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The rear of the Hollywood auditorium space has been turned into a lounge area with bars on both sides of the lounge, while what had been the balcony section has also been turned into an upper lounge area with a bar as well. Most notably, in the main seating area, some of the seats have been turned to face toward the rear, which defeats the purpose of being able to face the screen when movies are playing.
As noted by CorusFTW, this was originally a Famous Players theatre under the Coliseum branding.
CorusFTW, it was a SilverCity theatre at one point.
Wrong Paradise Theatre. The one shown above is the one that later became the Coronet and then part of the Granville 7. This is not the same Paradise that was previously the Studio, Eve, Lyric and Towne.
This “other” Starlite Drive-In mentioned by Mike Rivest is actually the same Starlite Drive-In, which was always located at Departure Bay Road at Norwell Drive. The Cassidy Drive-In was actually located on the Trans-Canada Highway in Cassidy, which is well south of Nanaimo and closer to Ladysmith.
According to the two articles below, the Paramount was closed by Landmark on April 17, 2019, then was bought by the Kelson Group and reopened on June 14, 2019:
Kelson Group buys Paramount Theatre building in downtown Kamloops (April 11, 2019)
Paramount Theatre reopens this weekend with Kamloops Film Society at helm (June 13, 2019)
The Paramount is no longer part of Landmark Cinemas, as the Kelson Group bought the theatre from Landmark in the spring of 2019 and currently leases it to the Kamloops Film Society. Its current website is at the link below:
The Kamloops Film Society at the Paramount Theatre (info on the Kelson Group purchase can be found in its “About the KFS” section)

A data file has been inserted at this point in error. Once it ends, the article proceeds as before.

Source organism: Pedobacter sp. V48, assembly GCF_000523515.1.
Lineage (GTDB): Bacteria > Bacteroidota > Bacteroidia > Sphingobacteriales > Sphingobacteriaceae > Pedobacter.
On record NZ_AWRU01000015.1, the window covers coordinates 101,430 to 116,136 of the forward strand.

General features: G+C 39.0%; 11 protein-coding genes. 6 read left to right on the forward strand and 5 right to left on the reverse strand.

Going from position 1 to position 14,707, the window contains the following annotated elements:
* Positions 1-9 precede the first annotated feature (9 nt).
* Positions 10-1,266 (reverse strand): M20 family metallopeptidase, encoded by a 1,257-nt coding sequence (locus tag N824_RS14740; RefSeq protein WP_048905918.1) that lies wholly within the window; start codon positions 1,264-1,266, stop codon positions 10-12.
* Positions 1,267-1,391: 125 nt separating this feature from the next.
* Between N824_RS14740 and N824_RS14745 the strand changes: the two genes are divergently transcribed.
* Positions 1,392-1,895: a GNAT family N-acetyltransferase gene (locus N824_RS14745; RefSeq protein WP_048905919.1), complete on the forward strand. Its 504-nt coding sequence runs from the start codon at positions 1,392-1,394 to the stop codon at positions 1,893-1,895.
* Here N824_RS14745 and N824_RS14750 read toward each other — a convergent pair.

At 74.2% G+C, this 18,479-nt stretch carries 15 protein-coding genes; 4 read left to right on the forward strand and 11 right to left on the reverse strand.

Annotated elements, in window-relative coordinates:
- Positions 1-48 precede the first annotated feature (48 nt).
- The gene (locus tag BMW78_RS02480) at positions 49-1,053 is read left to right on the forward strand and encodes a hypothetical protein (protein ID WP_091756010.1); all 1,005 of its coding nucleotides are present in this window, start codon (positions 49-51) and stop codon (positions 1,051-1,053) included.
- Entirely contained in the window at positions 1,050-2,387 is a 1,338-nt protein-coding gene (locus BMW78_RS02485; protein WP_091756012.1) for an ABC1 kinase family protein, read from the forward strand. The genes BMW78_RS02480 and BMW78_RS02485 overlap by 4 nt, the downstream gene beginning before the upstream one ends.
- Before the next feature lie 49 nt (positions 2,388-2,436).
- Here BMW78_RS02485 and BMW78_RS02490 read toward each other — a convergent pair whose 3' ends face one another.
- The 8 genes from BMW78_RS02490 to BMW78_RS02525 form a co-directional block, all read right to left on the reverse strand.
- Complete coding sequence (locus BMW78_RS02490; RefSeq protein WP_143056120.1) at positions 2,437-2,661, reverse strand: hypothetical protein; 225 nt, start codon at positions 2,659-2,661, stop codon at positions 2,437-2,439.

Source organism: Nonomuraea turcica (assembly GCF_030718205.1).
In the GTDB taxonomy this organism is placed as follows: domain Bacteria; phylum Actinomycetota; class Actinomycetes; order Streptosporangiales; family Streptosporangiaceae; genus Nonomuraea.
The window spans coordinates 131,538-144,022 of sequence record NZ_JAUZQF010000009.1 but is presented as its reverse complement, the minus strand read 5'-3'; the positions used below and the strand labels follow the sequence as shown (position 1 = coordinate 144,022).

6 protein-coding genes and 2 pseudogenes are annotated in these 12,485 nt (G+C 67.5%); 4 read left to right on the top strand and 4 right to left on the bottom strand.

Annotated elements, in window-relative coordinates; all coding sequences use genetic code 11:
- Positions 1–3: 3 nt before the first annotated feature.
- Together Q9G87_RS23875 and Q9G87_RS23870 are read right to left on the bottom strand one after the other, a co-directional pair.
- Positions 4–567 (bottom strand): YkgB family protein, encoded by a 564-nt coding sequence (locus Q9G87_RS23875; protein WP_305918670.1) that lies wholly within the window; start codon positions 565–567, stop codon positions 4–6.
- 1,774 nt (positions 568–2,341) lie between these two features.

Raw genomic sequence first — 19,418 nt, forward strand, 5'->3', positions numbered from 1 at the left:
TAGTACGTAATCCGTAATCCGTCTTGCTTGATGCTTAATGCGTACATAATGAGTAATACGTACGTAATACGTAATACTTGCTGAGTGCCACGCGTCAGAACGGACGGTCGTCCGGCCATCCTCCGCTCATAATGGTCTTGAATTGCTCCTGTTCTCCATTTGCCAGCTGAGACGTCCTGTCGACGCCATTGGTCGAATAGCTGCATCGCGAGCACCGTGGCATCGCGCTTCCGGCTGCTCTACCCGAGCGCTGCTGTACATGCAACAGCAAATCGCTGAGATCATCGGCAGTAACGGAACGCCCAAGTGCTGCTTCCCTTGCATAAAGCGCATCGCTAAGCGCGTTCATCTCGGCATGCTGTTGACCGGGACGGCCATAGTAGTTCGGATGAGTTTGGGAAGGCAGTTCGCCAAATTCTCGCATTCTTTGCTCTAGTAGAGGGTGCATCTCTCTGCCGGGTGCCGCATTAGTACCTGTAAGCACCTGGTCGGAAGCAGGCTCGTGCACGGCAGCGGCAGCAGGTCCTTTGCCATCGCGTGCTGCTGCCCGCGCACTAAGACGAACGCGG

On that note, Movies (Independent) and Movies (Film Festivals) should also be added to the Functions section for the Paramount.
New photo in the photo section showing the new Landmark Cinemas signage, which was added in November 2019. As of that date, this theatre is now the Landmark Cinemas Paramount (which is now also the last theatre in the Landmark chain to bear the Paramount name).
This looks like it had the same architectural design as the now-demolished Roxy Theatre in Regina. According to Mike Rivest’s site, it was originally the Deluxe Theatre when it opened on December 11, 1936, then it became the Hyland in 1966 when Odeon took it over and ran it until it closed in 1983.
The Roxy was once part of the Odeon Theatres (Canada) circuit through its regional partner Odeon-Morton Theatres in its later years. It has long since been demolished since its closure, as a Google Maps search in the area of 12th and South Broad turned up no sign of the former theatre.
Since this article wasn’t updated per the info I gave in previous posts, here’s further proof that the original Star Cinema has been demolished – this article reporting the theatre’s demolition in February 2020:
Sidney’s Star Cinema reduced to rubble
On the basis of that article, this theatre’s status should now be updated to Demolished.
Based on Mike Rivest’s post above, the above ad for the Strand indicates that it was part of Famous Players in its later years.